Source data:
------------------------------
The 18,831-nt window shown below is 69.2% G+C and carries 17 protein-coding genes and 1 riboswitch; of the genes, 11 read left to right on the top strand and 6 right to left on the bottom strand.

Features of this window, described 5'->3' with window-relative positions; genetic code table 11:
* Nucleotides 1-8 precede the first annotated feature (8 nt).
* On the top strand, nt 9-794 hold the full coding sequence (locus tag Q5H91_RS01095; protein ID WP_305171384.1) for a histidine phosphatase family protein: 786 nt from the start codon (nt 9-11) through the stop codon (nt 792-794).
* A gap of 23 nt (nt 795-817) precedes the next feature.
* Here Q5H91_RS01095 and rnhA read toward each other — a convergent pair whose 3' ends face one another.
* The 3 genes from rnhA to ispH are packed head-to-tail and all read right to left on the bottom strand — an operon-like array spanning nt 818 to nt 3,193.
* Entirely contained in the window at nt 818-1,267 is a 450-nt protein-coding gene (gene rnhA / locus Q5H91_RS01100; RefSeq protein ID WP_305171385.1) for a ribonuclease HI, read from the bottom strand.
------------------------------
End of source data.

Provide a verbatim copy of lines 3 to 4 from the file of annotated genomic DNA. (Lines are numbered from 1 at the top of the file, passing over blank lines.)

* Nucleotides 1-8 precede the first annotated feature (8 nt).
* On the top strand, nt 9-794 hold the full coding sequence (locus tag Q5H91_RS01095; protein ID WP_305171384.1) for a histidine phosphatase family protein: 786 nt from the start codon (nt 9-11) through the stop codon (nt 792-794).